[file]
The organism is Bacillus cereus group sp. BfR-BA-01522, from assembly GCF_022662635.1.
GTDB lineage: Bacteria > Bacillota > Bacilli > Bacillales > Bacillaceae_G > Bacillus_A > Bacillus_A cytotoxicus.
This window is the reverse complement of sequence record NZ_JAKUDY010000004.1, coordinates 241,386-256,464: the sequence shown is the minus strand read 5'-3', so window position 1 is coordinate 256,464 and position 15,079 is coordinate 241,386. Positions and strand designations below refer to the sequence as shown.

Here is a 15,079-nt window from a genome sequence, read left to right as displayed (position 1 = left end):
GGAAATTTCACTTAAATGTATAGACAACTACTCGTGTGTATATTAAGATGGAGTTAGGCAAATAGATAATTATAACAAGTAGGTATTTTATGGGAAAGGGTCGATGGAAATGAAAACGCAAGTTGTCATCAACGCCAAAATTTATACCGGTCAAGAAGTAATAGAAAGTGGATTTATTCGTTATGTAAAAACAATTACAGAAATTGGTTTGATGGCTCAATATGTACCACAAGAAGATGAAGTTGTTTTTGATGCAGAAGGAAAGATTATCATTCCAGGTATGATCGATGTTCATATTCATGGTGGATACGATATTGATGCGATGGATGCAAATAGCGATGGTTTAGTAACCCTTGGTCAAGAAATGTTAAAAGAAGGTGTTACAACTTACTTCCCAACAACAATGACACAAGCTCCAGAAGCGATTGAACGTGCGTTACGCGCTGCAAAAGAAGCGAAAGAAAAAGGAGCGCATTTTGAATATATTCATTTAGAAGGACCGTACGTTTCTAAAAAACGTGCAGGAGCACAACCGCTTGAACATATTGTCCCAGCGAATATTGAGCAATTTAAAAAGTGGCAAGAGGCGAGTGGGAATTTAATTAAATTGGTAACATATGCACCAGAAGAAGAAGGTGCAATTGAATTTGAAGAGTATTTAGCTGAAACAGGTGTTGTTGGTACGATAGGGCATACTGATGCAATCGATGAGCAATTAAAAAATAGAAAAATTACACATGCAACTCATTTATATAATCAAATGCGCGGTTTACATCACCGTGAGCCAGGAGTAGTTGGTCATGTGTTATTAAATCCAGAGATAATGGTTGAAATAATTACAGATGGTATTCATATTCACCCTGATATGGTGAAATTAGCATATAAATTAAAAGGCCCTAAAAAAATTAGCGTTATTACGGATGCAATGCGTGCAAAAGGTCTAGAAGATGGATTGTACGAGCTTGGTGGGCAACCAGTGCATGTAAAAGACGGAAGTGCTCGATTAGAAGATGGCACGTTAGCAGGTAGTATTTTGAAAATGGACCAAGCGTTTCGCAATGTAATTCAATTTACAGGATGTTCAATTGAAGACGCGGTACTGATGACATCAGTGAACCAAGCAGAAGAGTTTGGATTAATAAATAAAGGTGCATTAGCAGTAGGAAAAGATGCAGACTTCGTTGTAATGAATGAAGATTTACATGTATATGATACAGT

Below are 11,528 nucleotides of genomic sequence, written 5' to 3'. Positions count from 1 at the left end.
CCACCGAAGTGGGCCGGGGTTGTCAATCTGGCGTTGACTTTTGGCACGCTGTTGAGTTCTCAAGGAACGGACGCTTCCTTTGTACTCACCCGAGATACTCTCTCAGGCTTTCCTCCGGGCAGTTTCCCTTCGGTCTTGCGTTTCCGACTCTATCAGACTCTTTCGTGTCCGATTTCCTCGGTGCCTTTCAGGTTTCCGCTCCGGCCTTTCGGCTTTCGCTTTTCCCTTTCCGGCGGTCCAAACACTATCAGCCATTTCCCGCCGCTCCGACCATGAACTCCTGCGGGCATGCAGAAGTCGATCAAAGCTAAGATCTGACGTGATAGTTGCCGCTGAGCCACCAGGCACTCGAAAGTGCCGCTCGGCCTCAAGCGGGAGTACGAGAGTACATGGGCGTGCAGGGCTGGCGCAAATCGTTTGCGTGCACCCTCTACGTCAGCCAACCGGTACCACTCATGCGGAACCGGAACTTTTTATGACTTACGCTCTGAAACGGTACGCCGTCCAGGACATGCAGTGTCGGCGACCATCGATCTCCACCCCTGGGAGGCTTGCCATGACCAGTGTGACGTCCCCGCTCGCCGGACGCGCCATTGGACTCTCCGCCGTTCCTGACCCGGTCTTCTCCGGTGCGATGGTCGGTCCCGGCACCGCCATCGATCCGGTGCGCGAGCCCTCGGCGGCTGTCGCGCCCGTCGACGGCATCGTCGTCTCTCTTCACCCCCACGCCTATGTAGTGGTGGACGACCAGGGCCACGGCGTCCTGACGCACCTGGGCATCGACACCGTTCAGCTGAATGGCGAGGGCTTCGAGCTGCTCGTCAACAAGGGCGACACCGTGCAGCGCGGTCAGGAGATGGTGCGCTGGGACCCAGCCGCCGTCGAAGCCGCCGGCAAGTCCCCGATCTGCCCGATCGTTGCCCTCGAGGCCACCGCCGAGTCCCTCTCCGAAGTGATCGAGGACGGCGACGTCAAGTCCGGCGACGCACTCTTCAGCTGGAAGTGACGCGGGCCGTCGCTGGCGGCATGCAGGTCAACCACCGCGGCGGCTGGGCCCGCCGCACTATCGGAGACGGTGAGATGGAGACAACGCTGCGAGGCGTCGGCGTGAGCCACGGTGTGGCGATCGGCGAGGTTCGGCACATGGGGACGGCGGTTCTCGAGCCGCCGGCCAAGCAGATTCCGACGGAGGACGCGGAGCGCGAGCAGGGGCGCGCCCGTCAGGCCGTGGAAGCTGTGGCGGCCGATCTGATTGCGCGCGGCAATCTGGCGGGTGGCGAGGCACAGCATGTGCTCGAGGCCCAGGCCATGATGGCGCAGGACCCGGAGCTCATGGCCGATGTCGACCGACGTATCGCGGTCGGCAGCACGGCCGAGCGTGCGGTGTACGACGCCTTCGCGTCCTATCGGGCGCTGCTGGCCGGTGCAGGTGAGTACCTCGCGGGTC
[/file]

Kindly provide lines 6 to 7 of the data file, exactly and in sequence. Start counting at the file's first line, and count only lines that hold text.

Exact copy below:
Below are 11,528 nucleotides of genomic sequence, written 5' to 3'. Positions count from 1 at the left end.
CCACCGAAGTGGGCCGGGGTTGTCAATCTGGCGTTGACTTTTGGCACGCTGTTGAGTTCTCAAGGAACGGACGCTTCCTTTGTACTCACCCGAGATACTCTCTCAGGCTTTCCTCCGGGCAGTTTCCCTTCGGTCTTGCGTTTCCGACTCTATCAGACTCTTTCGTGTCCGATTTCCTCGGTGCCTTTCAGGTTTCCGCTCCGGCCTTTCGGCTTTCGCTTTTCCCTTTCCGGCGGTCCAAACACTATCAGCCATTTCCCGCCGCTCCGACCATGAACTCCTGCGGGCATGCAGAAGTCGATCAAAGCTAAGATCTGACGTGATAGTTGCCGCTGAGCCACCAGGCACTCGAAAGTGCCGCTCGGCCTCAAGCGGGAGTACGAGAGTACATGGGCGTGCAGGGCTGGCGCAAATCGTTTGCGTGCACCCTCTACGTCAGCCAACCGGTACCACTCATGCGGAACCGGAACTTTTTATGACTTACGCTCTGAAACGGTACGCCGTCCAGGACATGCAGTGTCGGCGACCATCGATCTCCACCCCTGGGAGGCTTGCCATGACCAGTGTGACGTCCCCGCTCGCCGGACGCGCCATTGGACTCTCCGCCGTTCCTGACCCGGTCTTCTCCGGTGCGATGGTCGGTCCCGGCACCGCCATCGATCCGGTGCGCGAGCCCTCGGCGGCTGTCGCGCCCGTCGACGGCATCGTCGTCTCTCTTCACCCCCACGCCTATGTAGTGGTGGACGACCAGGGCCACGGCGTCCTGACGCACCTGGGCATCGACACCGTTCAGCTGAATGGCGAGGGCTTCGAGCTGCTCGTCAACAAGGGCGACACCGTGCAGCGCGGTCAGGAGATGGTGCGCTGGGACCCAGCCGCCGTCGAAGCCGCCGGCAAGTCCCCGATCTGCCCGATCGTTGCCCTCGAGGCCACCGCCGAGTCCCTCTCCGAAGTGATCGAGGACGGCGACGTCAAGTCCGGCGACGCACTCTTCAGCTGGAAGTGACGCGGGCCGTCGCTGGCGGCATGCAGGTCAACCACCGCGGCGGCTGGGCCCGCCGCACTATCGGAGACGGTGAGATGGAGACAACGCTGCGAGGCGTCGGCGTGAGCCACGGTGTGGCGATCGGCGAGGTTCGGCACATGGGGACGGCGGTTCTCGAGCCGCCGGCCAAGCAGATTCCGACGGAGGACGCGGAGCGCGAGCAGGGGCGCGCCCGTCAGGCCGTGGAAGCTGTGGCGGCCGATCTGATTGCGCGCGGCAATCTGGCGGGTGGCGAGGCACAGCATGTGCTCGAGGCCCAGGCCATGATGGCGCAGGACCCGGAGCTCATGGCCGATGTCGACCGACGTATCGCGGTCGGCAGCACGGCCGAGCGTGCGGTGTACGACGCCTTCGCGTCCTATCGGGCGCTGCTGGCCGGTGCAGGTGAGTACCTCGCGGGTC